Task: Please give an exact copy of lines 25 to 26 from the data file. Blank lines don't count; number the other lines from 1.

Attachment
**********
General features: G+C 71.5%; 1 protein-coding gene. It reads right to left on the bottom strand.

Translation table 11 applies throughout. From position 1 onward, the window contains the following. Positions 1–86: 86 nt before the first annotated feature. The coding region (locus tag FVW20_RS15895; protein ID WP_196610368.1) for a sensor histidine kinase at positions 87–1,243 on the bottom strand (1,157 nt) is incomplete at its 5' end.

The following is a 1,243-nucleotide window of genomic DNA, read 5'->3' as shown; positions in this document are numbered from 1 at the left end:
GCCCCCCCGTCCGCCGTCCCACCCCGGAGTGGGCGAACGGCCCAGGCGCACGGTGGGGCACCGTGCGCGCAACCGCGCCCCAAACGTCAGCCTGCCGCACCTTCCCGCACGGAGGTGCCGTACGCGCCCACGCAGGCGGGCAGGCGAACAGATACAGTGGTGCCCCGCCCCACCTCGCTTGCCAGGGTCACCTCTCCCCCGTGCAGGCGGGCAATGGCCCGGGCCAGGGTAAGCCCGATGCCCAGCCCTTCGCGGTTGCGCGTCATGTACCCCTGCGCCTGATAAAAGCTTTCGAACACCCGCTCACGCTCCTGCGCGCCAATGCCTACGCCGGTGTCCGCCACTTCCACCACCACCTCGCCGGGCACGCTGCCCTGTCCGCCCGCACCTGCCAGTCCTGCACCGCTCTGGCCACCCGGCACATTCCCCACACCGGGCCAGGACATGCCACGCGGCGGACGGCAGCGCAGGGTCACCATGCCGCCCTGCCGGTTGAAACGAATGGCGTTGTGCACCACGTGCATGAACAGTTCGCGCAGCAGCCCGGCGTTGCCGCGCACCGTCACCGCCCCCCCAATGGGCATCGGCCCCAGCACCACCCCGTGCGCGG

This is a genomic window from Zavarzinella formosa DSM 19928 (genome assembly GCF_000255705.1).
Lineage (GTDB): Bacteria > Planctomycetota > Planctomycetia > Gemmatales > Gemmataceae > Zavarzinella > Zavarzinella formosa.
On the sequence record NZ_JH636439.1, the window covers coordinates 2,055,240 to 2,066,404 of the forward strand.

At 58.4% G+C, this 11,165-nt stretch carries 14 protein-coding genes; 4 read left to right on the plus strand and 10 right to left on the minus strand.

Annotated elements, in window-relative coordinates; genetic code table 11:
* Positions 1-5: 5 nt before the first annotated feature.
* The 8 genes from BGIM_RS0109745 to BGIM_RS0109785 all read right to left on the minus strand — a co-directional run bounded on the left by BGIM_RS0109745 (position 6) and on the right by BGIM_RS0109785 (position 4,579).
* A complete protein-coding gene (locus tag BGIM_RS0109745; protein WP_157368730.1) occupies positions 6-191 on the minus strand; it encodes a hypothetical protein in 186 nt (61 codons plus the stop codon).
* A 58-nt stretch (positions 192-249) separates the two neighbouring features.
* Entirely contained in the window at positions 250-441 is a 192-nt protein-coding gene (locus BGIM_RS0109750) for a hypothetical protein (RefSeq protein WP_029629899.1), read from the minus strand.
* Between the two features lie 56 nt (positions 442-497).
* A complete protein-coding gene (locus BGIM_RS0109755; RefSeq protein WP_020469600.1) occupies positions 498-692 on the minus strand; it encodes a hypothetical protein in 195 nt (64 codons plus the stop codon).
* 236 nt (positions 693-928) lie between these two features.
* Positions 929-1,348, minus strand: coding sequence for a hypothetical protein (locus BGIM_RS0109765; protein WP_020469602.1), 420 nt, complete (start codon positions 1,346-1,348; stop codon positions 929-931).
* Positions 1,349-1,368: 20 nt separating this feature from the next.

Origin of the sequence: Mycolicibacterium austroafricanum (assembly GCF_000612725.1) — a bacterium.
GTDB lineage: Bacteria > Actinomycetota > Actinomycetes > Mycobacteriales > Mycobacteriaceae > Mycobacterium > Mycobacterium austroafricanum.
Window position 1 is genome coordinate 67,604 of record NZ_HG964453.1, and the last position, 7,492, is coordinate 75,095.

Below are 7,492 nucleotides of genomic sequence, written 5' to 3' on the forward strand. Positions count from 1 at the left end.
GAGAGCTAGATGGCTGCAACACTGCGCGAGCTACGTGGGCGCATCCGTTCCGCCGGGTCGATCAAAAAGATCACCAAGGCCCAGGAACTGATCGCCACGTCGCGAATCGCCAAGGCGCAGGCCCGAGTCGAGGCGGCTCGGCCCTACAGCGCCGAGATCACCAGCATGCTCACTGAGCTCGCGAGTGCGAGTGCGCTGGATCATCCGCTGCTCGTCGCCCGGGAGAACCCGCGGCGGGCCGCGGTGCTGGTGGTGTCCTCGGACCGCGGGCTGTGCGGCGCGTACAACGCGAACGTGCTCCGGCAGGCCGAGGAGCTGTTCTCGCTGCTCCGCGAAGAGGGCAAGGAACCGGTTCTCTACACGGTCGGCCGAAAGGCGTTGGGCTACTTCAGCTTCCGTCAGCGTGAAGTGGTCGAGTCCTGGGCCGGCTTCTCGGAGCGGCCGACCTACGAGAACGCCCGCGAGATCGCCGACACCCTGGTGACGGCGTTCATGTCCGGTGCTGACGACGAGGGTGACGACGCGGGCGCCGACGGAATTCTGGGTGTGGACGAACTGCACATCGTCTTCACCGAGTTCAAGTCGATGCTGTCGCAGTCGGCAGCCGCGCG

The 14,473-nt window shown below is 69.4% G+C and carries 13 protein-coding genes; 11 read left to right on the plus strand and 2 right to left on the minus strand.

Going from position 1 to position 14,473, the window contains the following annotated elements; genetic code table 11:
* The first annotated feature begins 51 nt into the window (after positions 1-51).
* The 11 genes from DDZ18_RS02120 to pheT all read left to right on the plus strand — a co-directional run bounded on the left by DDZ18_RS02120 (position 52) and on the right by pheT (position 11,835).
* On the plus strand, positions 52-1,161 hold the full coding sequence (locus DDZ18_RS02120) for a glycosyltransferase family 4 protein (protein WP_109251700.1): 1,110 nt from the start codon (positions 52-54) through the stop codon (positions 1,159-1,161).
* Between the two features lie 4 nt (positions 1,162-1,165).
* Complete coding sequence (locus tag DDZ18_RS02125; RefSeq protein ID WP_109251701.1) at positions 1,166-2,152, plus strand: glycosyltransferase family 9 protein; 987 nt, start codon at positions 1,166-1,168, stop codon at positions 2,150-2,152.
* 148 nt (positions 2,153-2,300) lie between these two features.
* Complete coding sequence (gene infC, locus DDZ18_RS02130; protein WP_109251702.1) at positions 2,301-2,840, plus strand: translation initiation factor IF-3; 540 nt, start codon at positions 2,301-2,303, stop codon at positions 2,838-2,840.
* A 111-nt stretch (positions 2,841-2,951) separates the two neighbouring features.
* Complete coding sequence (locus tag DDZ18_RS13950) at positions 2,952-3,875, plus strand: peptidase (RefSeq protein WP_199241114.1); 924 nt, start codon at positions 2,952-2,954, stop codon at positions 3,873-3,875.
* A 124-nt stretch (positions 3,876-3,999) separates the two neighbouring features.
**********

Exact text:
The 14,473-nt window shown below is 69.4% G+C and carries 13 protein-coding genes; 11 read left to right on the plus strand and 2 right to left on the minus strand.

Going from position 1 to position 14,473, the window contains the following annotated elements; genetic code table 11: